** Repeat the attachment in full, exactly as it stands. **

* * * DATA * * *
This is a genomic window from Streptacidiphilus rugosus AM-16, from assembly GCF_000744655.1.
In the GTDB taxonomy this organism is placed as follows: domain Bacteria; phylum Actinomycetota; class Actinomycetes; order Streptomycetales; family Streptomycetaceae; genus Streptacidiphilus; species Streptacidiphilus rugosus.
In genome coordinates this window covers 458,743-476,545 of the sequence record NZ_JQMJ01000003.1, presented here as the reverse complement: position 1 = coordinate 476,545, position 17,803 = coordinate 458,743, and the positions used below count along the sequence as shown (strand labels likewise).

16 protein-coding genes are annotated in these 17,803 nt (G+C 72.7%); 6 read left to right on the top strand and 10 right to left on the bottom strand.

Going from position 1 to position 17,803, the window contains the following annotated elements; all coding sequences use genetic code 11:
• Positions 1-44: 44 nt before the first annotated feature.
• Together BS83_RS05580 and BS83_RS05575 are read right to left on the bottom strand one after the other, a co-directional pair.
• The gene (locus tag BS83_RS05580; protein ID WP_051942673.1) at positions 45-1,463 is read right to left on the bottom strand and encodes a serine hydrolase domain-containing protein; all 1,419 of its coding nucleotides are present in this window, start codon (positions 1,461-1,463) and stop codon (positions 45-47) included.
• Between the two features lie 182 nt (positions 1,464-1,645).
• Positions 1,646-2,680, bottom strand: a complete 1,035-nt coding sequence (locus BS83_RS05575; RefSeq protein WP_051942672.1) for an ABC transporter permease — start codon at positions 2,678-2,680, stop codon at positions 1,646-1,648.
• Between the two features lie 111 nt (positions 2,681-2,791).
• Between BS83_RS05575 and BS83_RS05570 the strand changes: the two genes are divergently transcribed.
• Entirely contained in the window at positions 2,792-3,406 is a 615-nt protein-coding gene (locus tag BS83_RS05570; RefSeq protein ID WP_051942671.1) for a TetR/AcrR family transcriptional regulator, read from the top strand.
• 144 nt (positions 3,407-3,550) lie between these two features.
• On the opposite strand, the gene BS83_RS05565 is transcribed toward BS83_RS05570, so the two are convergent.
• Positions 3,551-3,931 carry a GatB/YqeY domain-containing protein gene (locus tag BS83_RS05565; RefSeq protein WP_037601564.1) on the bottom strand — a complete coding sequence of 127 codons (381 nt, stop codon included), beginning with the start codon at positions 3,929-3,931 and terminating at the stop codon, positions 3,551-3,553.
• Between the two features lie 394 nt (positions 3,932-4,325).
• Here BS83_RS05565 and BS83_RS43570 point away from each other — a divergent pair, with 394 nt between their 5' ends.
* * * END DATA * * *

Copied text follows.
This is a genomic window from Streptacidiphilus rugosus AM-16, from assembly GCF_000744655.1.
In the GTDB taxonomy this organism is placed as follows: domain Bacteria; phylum Actinomycetota; class Actinomycetes; order Streptomycetales; family Streptomycetaceae; genus Streptacidiphilus; species Streptacidiphilus rugosus.
In genome coordinates this window covers 458,743-476,545 of the sequence record NZ_JQMJ01000003.1, presented here as the reverse complement: position 1 = coordinate 476,545, position 17,803 = coordinate 458,743, and the positions used below count along the sequence as shown (strand labels likewise).

16 protein-coding genes are annotated in these 17,803 nt (G+C 72.7%); 6 read left to right on the top strand and 10 right to left on the bottom strand.

Going from position 1 to position 17,803, the window contains the following annotated elements; all coding sequences use genetic code 11:
• Positions 1-44: 44 nt before the first annotated feature.
• Together BS83_RS05580 and BS83_RS05575 are read right to left on the bottom strand one after the other, a co-directional pair.
• The gene (locus tag BS83_RS05580; protein ID WP_051942673.1) at positions 45-1,463 is read right to left on the bottom strand and encodes a serine hydrolase domain-containing protein; all 1,419 of its coding nucleotides are present in this window, start codon (positions 1,461-1,463) and stop codon (positions 45-47) included.
• Between the two features lie 182 nt (positions 1,464-1,645).
• Positions 1,646-2,680, bottom strand: a complete 1,035-nt coding sequence (locus BS83_RS05575; RefSeq protein WP_051942672.1) for an ABC transporter permease — start codon at positions 2,678-2,680, stop codon at positions 1,646-1,648.
• Between the two features lie 111 nt (positions 2,681-2,791).
• Between BS83_RS05575 and BS83_RS05570 the strand changes: the two genes are divergently transcribed.
• Entirely contained in the window at positions 2,792-3,406 is a 615-nt protein-coding gene (locus tag BS83_RS05570; RefSeq protein ID WP_051942671.1) for a TetR/AcrR family transcriptional regulator, read from the top strand.
• 144 nt (positions 3,407-3,550) lie between these two features.
• On the opposite strand, the gene BS83_RS05565 is transcribed toward BS83_RS05570, so the two are convergent.
• Positions 3,551-3,931 carry a GatB/YqeY domain-containing protein gene (locus tag BS83_RS05565; RefSeq protein WP_037601564.1) on the bottom strand — a complete coding sequence of 127 codons (381 nt, stop codon included), beginning with the start codon at positions 3,929-3,931 and terminating at the stop codon, positions 3,551-3,553.
• Between the two features lie 394 nt (positions 3,932-4,325).
• Here BS83_RS05565 and BS83_RS43570 point away from each other — a divergent pair, with 394 nt between their 5' ends.